One of the most anticipated physiologic events for any growing baby is the eruption of his or her first tooth. It often signals the continuing development of babies as they try to achieve the physical stature of a grownup. But, there is a nagging question as to when do babies start teething.
When Do Babies Start Teething?
Like all things in life, no two individuals are exactly alike; and that includes babies. One infant may have his or her first tooth as early as 4 months while another may have it at around 8 months. There clearly is no foolproof way to ascertain that the first dentition should erupt a certain number of days from birth. It simply doesn’t work that way. But there are several ways in which baby teething is heralded in the body. These signals typically occur 2 to 3 months before the actual eruption of the first baby tooth. If you can recognize these signs, then all you need to do is to wait about 2 to 3 months and the first pearly white will soon be very evident. As such, you can expect this to occur around 4 to 6 months although it is not really unusual to have babies teething as early as 3 months or even as late as their first birthday. The point is every child is unique. Don’t expect your young angel to present his or her first tooth by the 4th month simply because your other child had his or her at roughly the same time.
The development of baby teeth actually starts while the baby is still a fetus inside mommy’s womb. The basic building blocks needed to form baby dentition are laid out as early as 4 and 6 weeks of pregnancy. By the time mommy reaches 3 months into her pregnancy, mineralization already starts to occur. This is characterized by the deposition of hard tissue around the basic structure of the teeth. We can thus, look at teething as just a continuation of this mineralization process. Over time, since more and more substances are deposited, the teeth are slowly projected outwards and through the gums until we see them as teeth.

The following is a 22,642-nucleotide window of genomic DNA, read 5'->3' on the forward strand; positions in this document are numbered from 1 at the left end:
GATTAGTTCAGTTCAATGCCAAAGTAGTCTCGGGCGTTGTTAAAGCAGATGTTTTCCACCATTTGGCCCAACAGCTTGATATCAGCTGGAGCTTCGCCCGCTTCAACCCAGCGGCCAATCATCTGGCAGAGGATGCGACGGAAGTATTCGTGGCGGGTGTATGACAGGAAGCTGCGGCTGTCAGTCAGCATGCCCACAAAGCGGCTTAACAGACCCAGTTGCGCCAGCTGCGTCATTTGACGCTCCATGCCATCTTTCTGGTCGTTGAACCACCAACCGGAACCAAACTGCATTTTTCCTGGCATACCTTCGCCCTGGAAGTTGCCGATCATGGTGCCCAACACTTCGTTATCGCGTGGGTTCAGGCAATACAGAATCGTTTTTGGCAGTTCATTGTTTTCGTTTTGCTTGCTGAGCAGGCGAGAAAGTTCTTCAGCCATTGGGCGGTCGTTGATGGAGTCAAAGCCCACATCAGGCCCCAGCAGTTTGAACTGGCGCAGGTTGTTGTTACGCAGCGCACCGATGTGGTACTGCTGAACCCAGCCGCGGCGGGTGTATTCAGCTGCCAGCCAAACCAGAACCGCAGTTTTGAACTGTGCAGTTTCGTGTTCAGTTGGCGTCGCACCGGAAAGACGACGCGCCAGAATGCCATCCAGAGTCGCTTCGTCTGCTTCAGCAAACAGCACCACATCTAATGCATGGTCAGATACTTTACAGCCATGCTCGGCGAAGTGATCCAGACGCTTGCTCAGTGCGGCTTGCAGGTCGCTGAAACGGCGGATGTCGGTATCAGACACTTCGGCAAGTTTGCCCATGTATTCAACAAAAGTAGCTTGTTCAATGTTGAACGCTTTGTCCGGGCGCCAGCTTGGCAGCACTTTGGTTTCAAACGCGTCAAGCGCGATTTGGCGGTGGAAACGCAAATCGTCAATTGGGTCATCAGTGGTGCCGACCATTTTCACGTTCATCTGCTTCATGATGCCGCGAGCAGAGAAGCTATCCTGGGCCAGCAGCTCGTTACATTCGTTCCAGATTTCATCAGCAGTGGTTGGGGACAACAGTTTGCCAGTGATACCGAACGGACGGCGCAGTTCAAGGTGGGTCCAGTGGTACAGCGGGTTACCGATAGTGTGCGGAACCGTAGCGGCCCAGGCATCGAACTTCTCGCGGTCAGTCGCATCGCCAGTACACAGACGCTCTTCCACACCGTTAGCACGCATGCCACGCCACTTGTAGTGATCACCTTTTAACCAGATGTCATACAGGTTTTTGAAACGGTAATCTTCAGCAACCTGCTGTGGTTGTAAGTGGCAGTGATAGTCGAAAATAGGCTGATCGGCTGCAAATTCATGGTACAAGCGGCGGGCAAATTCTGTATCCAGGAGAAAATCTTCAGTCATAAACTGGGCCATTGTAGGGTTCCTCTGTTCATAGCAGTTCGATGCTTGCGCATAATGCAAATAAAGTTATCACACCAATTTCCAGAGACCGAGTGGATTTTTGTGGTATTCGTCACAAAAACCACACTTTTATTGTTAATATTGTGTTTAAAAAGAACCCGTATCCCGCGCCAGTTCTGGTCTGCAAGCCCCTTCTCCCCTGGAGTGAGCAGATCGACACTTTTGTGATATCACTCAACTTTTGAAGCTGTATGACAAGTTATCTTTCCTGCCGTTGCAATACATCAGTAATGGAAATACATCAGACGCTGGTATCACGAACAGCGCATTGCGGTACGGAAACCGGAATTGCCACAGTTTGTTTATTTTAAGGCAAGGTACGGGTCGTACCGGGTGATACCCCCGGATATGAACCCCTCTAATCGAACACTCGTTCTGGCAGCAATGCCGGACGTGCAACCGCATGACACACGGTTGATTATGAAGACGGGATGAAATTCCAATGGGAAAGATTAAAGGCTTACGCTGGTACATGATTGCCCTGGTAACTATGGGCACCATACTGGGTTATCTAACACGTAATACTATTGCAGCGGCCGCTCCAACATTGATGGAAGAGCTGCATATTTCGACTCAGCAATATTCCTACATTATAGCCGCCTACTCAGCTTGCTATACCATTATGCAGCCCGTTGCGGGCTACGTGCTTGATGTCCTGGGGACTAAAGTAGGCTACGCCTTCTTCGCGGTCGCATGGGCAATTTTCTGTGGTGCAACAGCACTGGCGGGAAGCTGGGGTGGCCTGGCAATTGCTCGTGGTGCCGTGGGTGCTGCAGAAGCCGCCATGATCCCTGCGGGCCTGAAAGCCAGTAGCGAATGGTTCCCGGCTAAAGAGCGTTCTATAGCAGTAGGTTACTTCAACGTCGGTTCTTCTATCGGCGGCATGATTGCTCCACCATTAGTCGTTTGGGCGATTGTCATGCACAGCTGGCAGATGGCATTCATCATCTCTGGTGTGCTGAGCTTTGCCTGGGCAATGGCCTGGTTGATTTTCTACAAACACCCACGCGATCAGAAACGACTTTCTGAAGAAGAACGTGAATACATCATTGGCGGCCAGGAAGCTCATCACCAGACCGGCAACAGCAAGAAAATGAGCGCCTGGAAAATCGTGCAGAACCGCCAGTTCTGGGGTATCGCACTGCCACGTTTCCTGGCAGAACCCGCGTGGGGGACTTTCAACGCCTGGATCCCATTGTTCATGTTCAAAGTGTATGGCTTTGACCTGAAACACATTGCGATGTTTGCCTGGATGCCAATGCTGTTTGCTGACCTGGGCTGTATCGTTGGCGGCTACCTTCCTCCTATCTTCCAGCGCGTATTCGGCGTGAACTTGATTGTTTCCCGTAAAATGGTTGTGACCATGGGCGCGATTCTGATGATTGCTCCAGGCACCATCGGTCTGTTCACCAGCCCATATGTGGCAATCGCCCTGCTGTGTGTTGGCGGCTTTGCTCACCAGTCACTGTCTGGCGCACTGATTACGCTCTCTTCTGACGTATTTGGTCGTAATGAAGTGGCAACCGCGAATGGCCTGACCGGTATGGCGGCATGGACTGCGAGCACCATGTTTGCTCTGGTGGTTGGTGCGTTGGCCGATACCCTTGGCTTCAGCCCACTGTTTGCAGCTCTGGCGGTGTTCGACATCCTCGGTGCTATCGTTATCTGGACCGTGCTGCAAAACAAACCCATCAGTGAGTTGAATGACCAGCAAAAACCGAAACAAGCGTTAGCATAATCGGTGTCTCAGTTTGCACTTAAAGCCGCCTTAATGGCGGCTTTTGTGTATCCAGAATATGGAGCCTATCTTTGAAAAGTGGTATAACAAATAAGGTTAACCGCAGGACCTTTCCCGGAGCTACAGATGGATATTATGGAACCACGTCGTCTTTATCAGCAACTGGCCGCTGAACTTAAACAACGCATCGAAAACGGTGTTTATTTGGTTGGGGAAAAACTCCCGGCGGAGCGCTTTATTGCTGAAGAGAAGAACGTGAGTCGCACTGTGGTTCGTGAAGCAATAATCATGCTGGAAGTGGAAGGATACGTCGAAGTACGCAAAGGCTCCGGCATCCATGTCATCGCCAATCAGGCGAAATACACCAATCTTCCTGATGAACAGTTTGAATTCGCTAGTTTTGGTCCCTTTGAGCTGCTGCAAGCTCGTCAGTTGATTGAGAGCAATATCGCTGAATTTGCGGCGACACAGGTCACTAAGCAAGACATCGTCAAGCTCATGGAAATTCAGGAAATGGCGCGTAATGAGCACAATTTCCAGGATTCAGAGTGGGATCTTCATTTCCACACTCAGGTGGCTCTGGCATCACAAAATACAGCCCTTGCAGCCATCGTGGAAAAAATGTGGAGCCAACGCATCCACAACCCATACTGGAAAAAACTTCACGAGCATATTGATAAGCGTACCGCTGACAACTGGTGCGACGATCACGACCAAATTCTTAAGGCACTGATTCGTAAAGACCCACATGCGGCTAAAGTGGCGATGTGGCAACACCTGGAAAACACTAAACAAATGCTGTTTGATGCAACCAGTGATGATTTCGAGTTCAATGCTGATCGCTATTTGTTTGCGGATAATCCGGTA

We have 32 teeth. Babies have 20. Let us first have a rundown of the different names of the teeth.
- 4 central incisors – front teeth
- 4 lateral incisors – teeth to the side of the front teeth
- 4 canines – fang-like teeth next to the lateral incisors
- 8 molars – cube-like teeth next to the canines
The dental growth pattern of babies typically proceeds in the following manner:
- First to erupt – lower central incisors, typically around 6 to 10 months
- Second to erupt – upper central incisors, around 8 to 12 months
- Third to erupt – upper lateral incisors, around 9 to 13 months
- Fourth to erupt – lower lateral incisors, around 10 to 16 months
- Fifth to erupt – upper 1stmolars by 13 to 19 months
- Sixth to erupt – lower 1stmolars by 14 to 18 months
- Seventh to erupt – upper canines, around 16 to 22 months
- Eighth to erupt – lower canines, around 17 to 23 months
- Ninth to erupt – lower 2ndmolars by 23 to 31 months
- Last to erupt – upper 2ndmolars by 25 to 33 months
What Signs Should You Look Out For to Know Your Baby is Starting to Teeth?
As you can see from the above discussion, tooth eruption is highly variable. And there simply is no way of telling exactly when the very first tooth of our babies will occur. However, if you also look closely, there is a pattern which typically starts in the center moving outwards. This should give you an idea to check whether your child’s dentition is progressing normally or not. On a more important note, it is critically important to be knowledgeable of the different signs that foretell the coming of a tooth. Here are the signs that you have to look out for so you’ll know a baby tooth is in the offing.
- Drooling – One of the earliest signs of teething is drooling. This typically occurs as the growing tooth stimulates the increased production of secretions in an attempt to ease the progress of the tooth. Some babies drool as early as 10 weeks old while others won’t drool until they are about 3 or 4 months old.
- Rashes – With the constant drooling, it is inadvertent that the moisture can irritate the skin causing redness, chafing, and chapping especially around the area of the mouth as well as the chin. Oral secretions are slightly acidic and that when they do get in contact with the skin, it can turn quite ugly, presenting itself as rashes.